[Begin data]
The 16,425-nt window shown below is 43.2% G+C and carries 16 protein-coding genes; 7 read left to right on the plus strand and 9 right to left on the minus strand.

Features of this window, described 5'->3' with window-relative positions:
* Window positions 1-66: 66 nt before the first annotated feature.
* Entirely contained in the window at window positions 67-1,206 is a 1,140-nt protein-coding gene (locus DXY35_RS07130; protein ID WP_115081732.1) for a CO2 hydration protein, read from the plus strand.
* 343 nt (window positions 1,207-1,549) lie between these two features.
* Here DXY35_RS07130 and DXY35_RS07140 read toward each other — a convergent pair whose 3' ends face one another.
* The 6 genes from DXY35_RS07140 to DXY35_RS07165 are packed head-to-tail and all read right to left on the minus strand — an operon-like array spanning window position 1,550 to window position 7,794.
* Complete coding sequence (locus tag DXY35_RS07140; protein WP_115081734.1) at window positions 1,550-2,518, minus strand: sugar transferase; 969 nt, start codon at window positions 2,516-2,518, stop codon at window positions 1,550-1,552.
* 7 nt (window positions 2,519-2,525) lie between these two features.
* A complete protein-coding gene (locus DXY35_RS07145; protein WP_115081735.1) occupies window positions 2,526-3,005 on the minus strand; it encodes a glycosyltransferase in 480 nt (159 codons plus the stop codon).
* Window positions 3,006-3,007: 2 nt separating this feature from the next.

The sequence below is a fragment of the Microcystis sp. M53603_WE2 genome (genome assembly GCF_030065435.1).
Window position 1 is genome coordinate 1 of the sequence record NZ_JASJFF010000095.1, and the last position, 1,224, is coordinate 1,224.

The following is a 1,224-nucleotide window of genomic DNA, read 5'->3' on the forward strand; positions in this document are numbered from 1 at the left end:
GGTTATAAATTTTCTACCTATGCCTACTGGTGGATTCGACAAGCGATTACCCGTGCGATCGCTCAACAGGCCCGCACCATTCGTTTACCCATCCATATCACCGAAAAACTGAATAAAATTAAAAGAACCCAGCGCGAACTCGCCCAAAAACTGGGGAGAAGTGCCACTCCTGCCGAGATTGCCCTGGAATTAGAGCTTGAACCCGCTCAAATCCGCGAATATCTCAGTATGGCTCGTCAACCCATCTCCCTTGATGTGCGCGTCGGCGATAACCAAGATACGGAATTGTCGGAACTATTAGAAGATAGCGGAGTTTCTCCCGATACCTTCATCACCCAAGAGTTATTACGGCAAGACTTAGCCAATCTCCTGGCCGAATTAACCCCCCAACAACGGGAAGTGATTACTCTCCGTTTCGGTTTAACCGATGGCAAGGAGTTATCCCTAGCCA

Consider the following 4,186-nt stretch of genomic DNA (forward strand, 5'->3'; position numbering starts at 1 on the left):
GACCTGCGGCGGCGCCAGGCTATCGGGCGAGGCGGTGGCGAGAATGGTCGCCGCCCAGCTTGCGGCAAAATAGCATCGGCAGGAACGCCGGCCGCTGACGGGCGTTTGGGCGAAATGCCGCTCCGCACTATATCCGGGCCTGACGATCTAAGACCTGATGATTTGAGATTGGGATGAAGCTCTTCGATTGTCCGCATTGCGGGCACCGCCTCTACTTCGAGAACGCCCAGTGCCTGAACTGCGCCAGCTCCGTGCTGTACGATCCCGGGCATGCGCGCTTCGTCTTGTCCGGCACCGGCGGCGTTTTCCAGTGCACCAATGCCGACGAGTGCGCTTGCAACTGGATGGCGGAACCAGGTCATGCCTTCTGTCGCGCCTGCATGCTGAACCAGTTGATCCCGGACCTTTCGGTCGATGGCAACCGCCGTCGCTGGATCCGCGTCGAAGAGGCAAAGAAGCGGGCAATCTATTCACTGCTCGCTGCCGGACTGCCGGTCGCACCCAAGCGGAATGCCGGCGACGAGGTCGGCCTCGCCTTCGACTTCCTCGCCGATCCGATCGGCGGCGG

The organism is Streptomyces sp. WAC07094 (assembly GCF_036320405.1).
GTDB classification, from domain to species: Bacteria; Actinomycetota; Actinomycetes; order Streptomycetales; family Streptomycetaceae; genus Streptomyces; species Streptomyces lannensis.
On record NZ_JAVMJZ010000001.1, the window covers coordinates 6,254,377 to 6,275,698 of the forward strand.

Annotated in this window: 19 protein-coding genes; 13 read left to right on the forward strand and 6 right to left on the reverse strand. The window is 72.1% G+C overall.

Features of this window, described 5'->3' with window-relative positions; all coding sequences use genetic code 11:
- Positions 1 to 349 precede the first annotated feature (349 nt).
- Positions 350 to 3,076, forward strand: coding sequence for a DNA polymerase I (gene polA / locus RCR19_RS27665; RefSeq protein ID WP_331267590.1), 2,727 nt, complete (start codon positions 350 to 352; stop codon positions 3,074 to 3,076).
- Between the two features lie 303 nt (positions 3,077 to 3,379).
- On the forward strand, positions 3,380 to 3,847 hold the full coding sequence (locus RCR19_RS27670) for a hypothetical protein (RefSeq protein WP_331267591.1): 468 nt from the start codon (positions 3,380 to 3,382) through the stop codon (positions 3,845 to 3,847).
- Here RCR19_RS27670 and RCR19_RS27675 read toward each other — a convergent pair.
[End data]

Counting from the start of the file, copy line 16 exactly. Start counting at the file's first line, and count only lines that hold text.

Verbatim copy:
Consider the following 4,186-nt stretch of genomic DNA (forward strand, 5'->3'; position numbering starts at 1 on the left):